Then the rail authority's Peer Review Group began to strongly recommend early funding for Northern and Southern California, rather than starting the project with just one segment in the Central Valley. The blended system could serve more people quickly and reduce the state's financial risk, authority officials said.
Against all odds and thanks to the hard work of many, this blended and "early" implementation plan is today gaining significant momentum. We believe that the emerging consensus is good for the Peninsula cities if key conditions and a clear roadmap for moving ahead are part of the package.
One reason for optimism is that after the blended system was proposed, Caltrain took over the process of defining and analyzing its feasibility. Its staff is winning the respect of many city representatives and interested residents by working and communicating honestly and respectfully with the cities, and defending the needs of the communities in regional and state debates.
The need is mutual: We cities need excellent regional transit if we want a vibrant economy without worsening traffic congestion or unhealthy air.
Caltrain has been steadily gaining ridership every month for the past 18 months, reaching up to 45,000 boardings a day in peak months. Farebox and other operating revenue are up 23 percent over last year, thanks to the higher ridership and fare increases. Peak hour bullet trains are often standing room only. Our innovation economy depends on Caltrain. We can't wait until 2034.
The early investment proposal would modernize Caltrain by 2020 with an estimated $1.4 billion of funding: $700 million from Prop. 1A High-Speed Rail funds, and an equal match from local, federal and other funds. This will allow the electrification of the existing two-track infrastructure and includes $342 million for new electric cars (Electrified Multiple Units or EMUs). The top speed will remain the same but the ability to stop and start more quickly will allow more service to more stations within the same timeframe. Emissions will drop by 90 percent. Community members will have the opportunity to review details of the electrification project as it will go through its own full environmental review process.
The Metropolitan Transportation Commission (MTC), the regional board, just released the draft memorandum of understanding (MOU) on their website for public review Wednesday for their meeting March 28. The High-Speed Rail Authority recently approved a similar proposal for early investment in the Los Angeles area.
Conditions for participation
In order to sign onto the plan, cities are insisting on conditions to protect the residents from the overbuilding and overreach that marred the early versions of the high-speed rail plan. The four-track system originally proposed needs to be definitively out of the picture. In a letter responding to the recent high-speed rail program environmental impact report, Caltrain officials declared that they will only support the blended system and fortunately, Caltrain owns the right of way. The draft MOU stipulates that the blended system will remain primarily a two-track system "substantially within the existing Caltrain right of way," designed to support existing passenger and freight rail tenants.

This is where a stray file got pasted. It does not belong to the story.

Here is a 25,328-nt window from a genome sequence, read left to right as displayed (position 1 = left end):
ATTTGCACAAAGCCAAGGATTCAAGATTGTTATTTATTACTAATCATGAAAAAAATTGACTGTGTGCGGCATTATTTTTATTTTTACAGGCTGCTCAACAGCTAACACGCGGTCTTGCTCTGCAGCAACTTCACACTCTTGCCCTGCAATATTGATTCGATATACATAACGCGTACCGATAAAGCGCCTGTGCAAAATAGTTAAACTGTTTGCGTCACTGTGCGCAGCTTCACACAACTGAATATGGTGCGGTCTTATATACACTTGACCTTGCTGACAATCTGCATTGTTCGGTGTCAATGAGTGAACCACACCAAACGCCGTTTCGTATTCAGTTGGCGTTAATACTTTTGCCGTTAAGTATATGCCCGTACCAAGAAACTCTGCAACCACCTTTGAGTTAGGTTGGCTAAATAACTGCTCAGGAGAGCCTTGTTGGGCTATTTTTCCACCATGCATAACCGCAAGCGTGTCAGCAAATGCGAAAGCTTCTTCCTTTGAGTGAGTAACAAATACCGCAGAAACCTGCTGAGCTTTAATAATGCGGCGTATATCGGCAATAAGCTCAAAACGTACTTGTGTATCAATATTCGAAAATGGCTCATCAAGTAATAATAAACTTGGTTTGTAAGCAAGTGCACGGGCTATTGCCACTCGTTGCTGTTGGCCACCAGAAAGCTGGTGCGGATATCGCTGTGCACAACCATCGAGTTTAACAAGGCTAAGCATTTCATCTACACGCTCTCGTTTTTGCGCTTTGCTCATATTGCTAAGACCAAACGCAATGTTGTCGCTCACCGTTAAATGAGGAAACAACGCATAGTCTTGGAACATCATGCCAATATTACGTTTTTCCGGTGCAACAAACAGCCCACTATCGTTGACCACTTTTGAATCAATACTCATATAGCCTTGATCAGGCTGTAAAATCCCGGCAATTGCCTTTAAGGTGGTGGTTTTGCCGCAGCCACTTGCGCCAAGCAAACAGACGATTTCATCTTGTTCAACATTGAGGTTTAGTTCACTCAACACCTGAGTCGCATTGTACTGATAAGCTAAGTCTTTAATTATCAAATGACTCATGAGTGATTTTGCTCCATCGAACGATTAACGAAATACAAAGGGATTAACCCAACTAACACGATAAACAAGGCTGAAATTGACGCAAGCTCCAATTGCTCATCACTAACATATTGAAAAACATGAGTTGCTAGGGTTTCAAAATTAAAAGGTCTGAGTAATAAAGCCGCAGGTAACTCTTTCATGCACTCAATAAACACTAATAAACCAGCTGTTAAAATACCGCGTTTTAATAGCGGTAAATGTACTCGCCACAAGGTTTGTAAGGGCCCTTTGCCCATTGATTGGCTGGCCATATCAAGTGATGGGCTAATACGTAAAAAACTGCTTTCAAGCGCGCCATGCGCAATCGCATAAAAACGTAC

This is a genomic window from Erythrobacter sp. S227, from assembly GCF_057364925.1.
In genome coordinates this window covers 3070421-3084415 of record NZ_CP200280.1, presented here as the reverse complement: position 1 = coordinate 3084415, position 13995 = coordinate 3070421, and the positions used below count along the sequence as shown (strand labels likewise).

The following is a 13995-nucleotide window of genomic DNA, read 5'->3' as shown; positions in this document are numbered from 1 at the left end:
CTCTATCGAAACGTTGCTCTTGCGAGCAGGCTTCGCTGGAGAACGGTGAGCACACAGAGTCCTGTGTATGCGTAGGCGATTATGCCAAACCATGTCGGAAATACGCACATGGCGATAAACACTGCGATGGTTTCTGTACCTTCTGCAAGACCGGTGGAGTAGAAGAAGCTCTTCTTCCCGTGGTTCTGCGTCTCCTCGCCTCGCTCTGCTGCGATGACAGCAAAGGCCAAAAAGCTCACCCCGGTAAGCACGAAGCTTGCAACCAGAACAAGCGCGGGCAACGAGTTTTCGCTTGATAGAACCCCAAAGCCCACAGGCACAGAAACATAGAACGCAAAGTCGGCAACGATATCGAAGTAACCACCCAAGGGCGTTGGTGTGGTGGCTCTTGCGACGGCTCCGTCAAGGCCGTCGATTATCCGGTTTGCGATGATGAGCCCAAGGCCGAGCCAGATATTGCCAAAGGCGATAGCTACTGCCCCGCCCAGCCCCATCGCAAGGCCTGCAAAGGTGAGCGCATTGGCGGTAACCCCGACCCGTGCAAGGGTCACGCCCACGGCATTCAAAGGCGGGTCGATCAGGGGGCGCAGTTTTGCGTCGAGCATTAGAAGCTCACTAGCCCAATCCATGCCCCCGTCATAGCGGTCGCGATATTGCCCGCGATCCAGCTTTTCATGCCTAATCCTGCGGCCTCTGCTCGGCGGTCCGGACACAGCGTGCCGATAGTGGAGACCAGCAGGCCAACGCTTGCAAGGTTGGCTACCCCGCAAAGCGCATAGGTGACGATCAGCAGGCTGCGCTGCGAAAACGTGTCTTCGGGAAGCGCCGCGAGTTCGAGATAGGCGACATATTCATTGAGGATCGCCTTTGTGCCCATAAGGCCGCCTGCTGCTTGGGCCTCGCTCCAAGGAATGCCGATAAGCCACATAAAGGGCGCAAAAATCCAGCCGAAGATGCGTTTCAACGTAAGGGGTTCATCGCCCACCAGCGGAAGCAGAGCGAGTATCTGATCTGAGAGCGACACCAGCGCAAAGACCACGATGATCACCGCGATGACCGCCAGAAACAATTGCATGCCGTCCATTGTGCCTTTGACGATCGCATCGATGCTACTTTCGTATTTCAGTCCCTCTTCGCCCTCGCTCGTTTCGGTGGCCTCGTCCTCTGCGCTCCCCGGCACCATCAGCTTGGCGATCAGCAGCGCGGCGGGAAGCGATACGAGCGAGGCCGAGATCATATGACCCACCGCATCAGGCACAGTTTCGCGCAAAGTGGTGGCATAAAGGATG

Caltrain deserves a lot of credit for realizing that its decisions have a huge impact on its communities and committing to a methodical two-year process that will go through a complex review of changes to grade-crossings, impact on local traffic, service plans that balance express service with service to every local station, and other key trade-offs. The draft MOU calls for the blended system to be "planned, designed and constructed in a way that supports local land use and transit-oriented development policies along the Peninsula corridor."
Decisions about grade separations and future incremental changes need to be made with the stakeholders in the cities affected by these changes. Caltrain must be the lead agency for environmental review, design and construction, although MTC has a key role to play in negotiating the complex funding agreement among the multiple parties.
What's best for the cities?
There are significant risks to the high-speed rail project overall. Many legislators and voters have concerns about the business plan. The state attorney general is reviewing legal issues. The prospects for further federal funding are dicey. High- speed rail might stall this year in the state Legislature, or it might stall later if future sources of funding fail to materialize.
But if high-speed rail moves forward this year, the rail authority's early investment plan offers the prospect for better transit service on the Peninsula, with more frequent trains, more station stops, and more riders, likely with lower operating costs and higher rider revenue. With a stronger agreement between Caltrain and the rail authority providing greater local review of design decisions, this should be a net positive for the region. The next steps include extension of Caltrain to the Transbay Terminal since the downtown area has 10 times the jobs as the current San Francisco terminus at 4th and King and a funding source for grade separations for Peninsula cities that want them.